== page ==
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Mutual Funds and Alabama Football – Does Past Performance Matter?

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As most of you know, The University of Alabama is once again the king of the college football world.  They recently vanquished Notre Dame to win their second consecutive BSC Championship and their third in the past four years.  Including a BCS title while coaching LSU, Alabama coach Nick Saban has won four BCS titles in the last eight years.

Can we infer anything about the future from this performance? I would argue yes based upon a couple of recent articles that I have read about Saban’s approach to coaching and managing the football program.  According to the articles, there is a process in place for just about every aspect of the program from recruiting to practices and so on.  While Alabama still has to go out and play the games (in arguably the toughest conference around) they generally seem to find a way to win under Saban as evidenced by his worst record of 10-3 in 2010.

A repeatable process is what sets Saban apart and in my opinion is the key factor in his coaching success.  A repeatable process is also a key element in investment success.

Clearly in the investment world a disclaimer on the order of “…past performance is no guarantee of future performance…” is often used.  And with good reason.  If we apply this to the world of mutual funds any number of factors can come into play.  I and many other advisor colleagues and self-directed investors have migrated in large part to passive, low cost index funds and ETFs simply because so few active managers deliver top returns year in and year out.

Two active mutual funds managers who consistently deliver superior performance 

Sequoia SEQUX is a large cap blend fund that started as disciples of Warren Buffet’s investing style and still has a very definite process in place for finding stocks that meet the management team’s criteria.  Over the 15 years ended 12/31/12 the fund ranked in the top 5% of its category and has beaten the return of the S&P 500 by an average of 308 basis points annually.  The fund ranks in the top 2% for the trailing 3 and 5 year periods and the top 22% for the trailing 10 years.  Moreover this fund is closed to new investors more than it isn’t the fund was closed for 25 years until 2008.  At that point I added this fund to the portfolios of a number of clients.  The fund closed again at the beginning of 2012.  This is a sign of a superior fund company in that they didn’t feel they can invest all of the new money that was flowing into the fund so they closed it.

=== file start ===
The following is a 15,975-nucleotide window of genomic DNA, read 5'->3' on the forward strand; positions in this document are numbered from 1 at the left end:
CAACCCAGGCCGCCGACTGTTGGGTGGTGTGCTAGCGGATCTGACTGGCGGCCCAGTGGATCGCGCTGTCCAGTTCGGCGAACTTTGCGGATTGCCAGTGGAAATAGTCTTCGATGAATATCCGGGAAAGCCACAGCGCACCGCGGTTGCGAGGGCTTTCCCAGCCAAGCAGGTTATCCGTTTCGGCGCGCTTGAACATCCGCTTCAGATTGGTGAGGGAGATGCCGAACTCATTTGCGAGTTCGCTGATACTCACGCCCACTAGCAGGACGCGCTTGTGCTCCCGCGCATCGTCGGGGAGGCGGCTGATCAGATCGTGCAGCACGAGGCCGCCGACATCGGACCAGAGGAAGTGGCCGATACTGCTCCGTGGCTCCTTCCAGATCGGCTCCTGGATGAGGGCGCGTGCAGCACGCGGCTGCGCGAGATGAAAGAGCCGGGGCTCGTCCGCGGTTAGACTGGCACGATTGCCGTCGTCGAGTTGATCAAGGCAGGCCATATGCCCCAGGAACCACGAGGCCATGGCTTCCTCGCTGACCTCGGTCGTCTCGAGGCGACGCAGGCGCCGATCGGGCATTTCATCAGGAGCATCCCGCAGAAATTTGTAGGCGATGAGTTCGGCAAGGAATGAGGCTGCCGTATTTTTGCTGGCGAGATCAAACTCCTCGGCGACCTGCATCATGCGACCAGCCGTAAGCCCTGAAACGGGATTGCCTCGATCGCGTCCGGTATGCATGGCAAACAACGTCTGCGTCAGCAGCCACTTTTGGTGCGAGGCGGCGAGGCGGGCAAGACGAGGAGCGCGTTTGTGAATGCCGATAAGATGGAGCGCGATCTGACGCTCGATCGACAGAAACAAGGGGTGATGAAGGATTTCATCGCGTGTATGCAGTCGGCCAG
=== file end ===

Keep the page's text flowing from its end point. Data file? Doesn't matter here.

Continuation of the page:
PIMco Total Return PTTRX is an Intermediate Bond Fund run by famed bond fund manager Bill Gross.  This is the largest and one of the most successful bond funds around.  Gross is very visible in large part due to his regular appearances on CNBC.  Many thought he had lost his touch in 2011 when the fund ranked in the bottom 13% of its category; however the fund turned around and finished in the top 12% for 2012.  The fund ranks in the top 25% for the trailing 3 years ended 12/31/12; the 7% for both the trailing 5 and 10 year periods and the top 3% of its category for the trailing 15 years.  In all cases the fund has outperformed its benchmark the Barclay’s Aggregate Bond Index significantly.  Gross and the PIMco team clearly have a process in place that has been successful and this was reinforced by the success of the recently introduced ETF version of the fund.  I have client money in this fund.